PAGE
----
Erdogan: Sweden a cradle of terrorism

It is the American public service, PBS, that interviewed Erdogan, who is currently in the UN General Assembly in New York.

Erdogan is asked if Sweden and Finland and Turkey have come closer to an agreement, and if Turkey is prepared to permanently block Sweden’s and Finland’s entry into NATO, if an agreement is not reached.

“A cradle for terrorism”

The Turkish president does not answer the questions. Instead, he repeats the criticism of Sweden.

– Sweden has been a cradle for terrorism. And the terrorists have infiltrated all the way into their parliament, says Erdogan.

He continues to criticize Sweden for “allowing terrorists to demonstrate in Stockholm”.

– In Finland, on the other hand, they are not like in Sweden. They are a bit calmer and they have more control over the development. But Sweden is not like that. They always use certain reasons. They always use some excuses. They always talk about the constitution. And as the governing principle of the constitution, they value freedom of speech, says Erdogan and continues:

– And in return I say that terrorism has nothing to do with freedom of expression. And the Turkish Parliament is the final decision maker.

Clear signs from other countries

At the same time, Sweden’s and Finland’s entry into the military alliance is steadily gaining approval from other NATO countries. After the go-ahead from Portugal and Greece last week, Spain now faces a vote in the upper house on Tuesday, followed by Slovakia, where parliament will consider the issue in a week’s time.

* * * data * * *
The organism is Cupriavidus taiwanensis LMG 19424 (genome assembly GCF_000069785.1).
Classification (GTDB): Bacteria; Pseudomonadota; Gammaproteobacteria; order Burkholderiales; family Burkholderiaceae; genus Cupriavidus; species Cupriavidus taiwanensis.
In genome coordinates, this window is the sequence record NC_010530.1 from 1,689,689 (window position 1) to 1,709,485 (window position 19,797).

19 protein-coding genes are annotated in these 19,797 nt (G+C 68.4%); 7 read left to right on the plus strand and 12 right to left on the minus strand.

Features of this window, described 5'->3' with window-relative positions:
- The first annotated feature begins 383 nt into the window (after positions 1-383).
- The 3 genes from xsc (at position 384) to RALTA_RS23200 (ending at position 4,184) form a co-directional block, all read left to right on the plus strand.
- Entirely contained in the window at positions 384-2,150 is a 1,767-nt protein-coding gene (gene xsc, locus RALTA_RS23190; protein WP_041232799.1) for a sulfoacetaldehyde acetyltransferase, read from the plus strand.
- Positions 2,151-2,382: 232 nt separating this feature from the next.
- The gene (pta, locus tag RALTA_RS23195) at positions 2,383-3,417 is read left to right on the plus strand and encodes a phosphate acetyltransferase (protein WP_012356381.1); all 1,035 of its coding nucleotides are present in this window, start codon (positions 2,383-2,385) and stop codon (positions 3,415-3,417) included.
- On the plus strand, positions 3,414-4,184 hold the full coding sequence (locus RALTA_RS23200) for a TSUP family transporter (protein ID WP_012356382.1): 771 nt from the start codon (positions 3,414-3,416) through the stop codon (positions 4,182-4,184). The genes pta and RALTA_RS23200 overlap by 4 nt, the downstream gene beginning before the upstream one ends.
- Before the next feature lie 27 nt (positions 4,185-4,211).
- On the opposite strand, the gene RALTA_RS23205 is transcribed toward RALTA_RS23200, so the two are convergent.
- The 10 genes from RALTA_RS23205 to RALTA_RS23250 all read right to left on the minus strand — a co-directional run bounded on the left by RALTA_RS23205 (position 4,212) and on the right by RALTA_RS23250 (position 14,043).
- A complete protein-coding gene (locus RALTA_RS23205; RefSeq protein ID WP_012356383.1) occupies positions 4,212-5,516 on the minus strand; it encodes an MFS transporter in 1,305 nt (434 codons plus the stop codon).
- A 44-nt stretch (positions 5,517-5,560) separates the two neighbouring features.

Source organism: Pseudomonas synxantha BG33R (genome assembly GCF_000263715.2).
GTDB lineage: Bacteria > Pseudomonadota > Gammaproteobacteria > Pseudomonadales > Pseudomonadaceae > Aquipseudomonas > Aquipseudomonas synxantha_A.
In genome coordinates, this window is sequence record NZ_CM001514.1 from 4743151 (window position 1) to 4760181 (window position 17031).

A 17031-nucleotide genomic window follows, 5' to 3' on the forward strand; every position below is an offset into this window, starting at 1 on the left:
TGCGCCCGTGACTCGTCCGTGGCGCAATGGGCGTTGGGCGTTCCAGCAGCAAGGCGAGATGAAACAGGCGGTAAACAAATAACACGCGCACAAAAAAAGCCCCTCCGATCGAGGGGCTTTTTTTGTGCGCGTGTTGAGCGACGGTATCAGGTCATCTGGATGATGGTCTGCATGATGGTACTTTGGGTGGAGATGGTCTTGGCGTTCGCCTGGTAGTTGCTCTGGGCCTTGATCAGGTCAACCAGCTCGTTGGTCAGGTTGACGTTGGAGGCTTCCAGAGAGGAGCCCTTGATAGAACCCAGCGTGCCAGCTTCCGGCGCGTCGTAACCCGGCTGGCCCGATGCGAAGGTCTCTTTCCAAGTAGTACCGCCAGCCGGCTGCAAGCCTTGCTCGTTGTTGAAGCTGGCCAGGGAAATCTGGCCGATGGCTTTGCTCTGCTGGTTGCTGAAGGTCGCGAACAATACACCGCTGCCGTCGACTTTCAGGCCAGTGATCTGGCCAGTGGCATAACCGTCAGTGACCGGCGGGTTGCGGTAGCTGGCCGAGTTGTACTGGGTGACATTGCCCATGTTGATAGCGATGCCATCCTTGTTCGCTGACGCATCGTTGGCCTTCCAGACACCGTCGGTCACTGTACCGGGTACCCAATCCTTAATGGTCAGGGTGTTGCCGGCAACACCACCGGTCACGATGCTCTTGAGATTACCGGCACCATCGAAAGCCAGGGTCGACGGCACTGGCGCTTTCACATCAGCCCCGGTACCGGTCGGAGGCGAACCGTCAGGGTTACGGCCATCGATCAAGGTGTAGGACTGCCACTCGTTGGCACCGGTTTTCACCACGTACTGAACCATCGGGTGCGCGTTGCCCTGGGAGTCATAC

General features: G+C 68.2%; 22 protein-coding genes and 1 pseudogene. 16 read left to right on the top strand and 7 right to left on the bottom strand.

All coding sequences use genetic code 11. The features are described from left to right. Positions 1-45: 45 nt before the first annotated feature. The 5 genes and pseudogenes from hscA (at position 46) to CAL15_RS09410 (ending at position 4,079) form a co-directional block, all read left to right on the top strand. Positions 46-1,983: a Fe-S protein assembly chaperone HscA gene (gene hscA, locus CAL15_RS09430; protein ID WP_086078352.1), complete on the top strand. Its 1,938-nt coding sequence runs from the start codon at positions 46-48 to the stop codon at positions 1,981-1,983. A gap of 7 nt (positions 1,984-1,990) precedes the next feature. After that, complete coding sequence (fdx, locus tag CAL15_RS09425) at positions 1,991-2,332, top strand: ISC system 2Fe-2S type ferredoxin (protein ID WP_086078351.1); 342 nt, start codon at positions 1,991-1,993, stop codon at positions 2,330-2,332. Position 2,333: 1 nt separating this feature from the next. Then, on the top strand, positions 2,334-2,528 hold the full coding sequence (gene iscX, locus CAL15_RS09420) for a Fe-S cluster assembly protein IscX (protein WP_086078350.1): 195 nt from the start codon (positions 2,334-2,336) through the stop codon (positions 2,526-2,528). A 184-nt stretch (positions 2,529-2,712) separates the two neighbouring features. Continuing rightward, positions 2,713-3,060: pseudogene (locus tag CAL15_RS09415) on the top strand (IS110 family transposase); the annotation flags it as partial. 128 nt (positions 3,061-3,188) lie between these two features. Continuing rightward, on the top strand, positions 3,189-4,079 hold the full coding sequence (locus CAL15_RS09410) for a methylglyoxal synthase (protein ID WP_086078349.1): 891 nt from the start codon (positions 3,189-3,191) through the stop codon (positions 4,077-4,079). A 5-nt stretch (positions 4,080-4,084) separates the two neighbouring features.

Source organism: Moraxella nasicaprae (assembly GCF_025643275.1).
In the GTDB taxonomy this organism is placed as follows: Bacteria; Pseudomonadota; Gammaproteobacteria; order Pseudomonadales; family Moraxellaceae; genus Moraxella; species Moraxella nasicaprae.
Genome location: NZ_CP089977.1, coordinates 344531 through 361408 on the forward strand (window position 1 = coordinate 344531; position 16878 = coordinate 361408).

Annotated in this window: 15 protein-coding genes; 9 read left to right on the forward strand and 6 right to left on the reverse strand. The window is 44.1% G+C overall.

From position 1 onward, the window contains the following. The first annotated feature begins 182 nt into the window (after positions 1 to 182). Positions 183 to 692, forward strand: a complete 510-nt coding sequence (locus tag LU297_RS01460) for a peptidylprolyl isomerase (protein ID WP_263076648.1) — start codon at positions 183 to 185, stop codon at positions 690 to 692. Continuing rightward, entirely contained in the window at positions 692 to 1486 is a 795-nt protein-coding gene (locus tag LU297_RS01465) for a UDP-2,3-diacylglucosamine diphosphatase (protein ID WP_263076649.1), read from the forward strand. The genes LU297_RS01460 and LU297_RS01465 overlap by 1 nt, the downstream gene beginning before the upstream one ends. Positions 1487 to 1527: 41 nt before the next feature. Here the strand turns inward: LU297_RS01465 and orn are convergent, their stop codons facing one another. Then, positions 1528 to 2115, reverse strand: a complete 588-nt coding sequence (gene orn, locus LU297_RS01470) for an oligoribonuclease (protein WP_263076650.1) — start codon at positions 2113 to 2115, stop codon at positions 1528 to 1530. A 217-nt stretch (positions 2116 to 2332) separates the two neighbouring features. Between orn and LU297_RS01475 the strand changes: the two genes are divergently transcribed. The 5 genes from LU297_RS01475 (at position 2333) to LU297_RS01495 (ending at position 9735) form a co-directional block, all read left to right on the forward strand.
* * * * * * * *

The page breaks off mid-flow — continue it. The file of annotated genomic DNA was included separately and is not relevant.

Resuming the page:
After that, all that remains is to get approval from Hungary and Turkey in particular. Both countries with which Sweden has had rather strained relations in recent years.

However, Hungary’s Minister of Justice Judit Varga promises that a Hungarian ratification will not be a problem, even if no final date for the hearing has been set.

– It is on the parliament’s agenda. It’s just a matter of timing. But trust me: Hungary is there and fully supports an entry, says Varga on his way to an EU meeting in Brussels on Tuesday.

Approval is required from all of NATO’s 30 member states before Sweden and Finland can be admitted.

Guide: How NATO works – in 5 points:

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What kind of protection do you get? What obligations do you have? And who really decides? – This is what it means to be a member of NATO. Photo: TT

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